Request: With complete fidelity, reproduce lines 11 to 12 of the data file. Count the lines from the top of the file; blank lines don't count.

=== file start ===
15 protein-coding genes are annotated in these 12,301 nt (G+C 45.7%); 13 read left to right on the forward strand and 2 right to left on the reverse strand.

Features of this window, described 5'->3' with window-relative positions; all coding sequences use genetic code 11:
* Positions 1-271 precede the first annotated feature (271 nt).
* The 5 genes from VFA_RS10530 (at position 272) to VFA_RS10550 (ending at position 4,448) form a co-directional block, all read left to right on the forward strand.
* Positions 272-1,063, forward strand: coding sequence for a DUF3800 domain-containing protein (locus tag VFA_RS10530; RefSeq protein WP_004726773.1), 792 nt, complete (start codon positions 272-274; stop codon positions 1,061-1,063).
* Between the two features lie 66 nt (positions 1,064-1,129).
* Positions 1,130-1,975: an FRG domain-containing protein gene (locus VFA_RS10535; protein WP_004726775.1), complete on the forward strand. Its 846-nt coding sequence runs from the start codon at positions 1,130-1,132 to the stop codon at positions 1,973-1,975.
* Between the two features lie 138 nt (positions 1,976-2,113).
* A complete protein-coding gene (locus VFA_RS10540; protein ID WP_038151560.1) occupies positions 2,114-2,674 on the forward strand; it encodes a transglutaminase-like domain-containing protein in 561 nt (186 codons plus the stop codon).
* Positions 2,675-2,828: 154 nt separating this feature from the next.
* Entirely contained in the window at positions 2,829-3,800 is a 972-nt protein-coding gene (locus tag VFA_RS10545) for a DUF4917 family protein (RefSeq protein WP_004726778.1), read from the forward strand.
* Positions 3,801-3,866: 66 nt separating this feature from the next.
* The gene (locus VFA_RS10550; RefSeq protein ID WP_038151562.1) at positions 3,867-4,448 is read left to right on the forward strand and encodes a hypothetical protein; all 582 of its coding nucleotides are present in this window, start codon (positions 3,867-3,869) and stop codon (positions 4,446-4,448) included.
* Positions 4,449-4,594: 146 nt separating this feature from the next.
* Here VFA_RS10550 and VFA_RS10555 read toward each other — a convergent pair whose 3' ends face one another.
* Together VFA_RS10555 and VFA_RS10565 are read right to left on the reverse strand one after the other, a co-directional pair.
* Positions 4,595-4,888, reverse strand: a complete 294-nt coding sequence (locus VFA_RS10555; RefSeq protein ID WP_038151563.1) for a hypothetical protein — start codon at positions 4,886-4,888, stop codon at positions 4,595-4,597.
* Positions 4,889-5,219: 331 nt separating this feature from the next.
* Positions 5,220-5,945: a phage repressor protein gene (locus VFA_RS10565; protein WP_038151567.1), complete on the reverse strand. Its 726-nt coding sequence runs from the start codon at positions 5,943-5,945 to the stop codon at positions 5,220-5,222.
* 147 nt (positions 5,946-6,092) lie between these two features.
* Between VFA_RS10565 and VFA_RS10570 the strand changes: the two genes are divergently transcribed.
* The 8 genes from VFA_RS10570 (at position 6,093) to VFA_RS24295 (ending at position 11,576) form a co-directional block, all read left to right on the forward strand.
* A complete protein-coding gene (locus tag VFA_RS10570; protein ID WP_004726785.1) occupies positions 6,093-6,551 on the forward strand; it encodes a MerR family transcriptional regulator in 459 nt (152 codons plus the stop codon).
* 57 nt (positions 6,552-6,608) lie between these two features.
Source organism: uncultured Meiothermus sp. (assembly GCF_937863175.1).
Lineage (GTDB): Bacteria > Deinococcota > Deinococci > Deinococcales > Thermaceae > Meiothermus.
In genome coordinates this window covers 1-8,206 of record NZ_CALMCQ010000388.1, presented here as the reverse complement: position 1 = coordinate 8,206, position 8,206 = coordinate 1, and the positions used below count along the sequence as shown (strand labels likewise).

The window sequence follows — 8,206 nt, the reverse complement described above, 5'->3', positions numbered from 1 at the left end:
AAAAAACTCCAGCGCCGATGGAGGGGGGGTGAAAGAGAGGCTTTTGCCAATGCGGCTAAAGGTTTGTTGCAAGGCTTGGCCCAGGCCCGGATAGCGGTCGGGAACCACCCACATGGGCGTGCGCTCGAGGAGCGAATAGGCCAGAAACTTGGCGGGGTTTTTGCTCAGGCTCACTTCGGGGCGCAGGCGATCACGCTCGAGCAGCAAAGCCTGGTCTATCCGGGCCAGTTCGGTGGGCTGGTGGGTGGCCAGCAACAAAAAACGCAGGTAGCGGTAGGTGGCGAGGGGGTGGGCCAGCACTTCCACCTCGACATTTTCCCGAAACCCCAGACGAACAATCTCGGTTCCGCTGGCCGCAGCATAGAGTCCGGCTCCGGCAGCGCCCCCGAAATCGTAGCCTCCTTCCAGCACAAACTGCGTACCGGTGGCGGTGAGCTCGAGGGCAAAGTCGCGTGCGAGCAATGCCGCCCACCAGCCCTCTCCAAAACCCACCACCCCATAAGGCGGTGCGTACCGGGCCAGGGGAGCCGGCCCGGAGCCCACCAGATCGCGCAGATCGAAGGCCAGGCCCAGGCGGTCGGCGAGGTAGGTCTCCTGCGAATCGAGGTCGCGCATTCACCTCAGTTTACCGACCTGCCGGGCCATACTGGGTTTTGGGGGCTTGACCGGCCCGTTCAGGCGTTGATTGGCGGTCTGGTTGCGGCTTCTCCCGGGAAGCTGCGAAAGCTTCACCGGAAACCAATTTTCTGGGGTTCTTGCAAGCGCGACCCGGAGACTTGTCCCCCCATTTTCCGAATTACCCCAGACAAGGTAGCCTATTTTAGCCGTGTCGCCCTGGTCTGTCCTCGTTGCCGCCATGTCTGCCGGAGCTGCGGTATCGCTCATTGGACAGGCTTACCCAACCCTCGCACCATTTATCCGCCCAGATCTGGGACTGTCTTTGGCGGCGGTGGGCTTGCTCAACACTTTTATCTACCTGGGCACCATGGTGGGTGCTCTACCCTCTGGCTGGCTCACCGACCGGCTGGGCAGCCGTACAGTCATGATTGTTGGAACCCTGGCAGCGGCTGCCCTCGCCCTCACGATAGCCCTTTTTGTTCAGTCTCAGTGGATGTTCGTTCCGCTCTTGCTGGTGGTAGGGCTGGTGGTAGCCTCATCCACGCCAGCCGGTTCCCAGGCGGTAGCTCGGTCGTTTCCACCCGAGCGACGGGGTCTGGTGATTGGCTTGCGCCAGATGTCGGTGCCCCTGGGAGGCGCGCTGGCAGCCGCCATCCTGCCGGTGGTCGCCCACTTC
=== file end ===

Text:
* Entirely contained in the window at positions 2,829-3,800 is a 972-nt protein-coding gene (locus tag VFA_RS10545) for a DUF4917 family protein (RefSeq protein WP_004726778.1), read from the forward strand.
* Positions 3,801-3,866: 66 nt separating this feature from the next.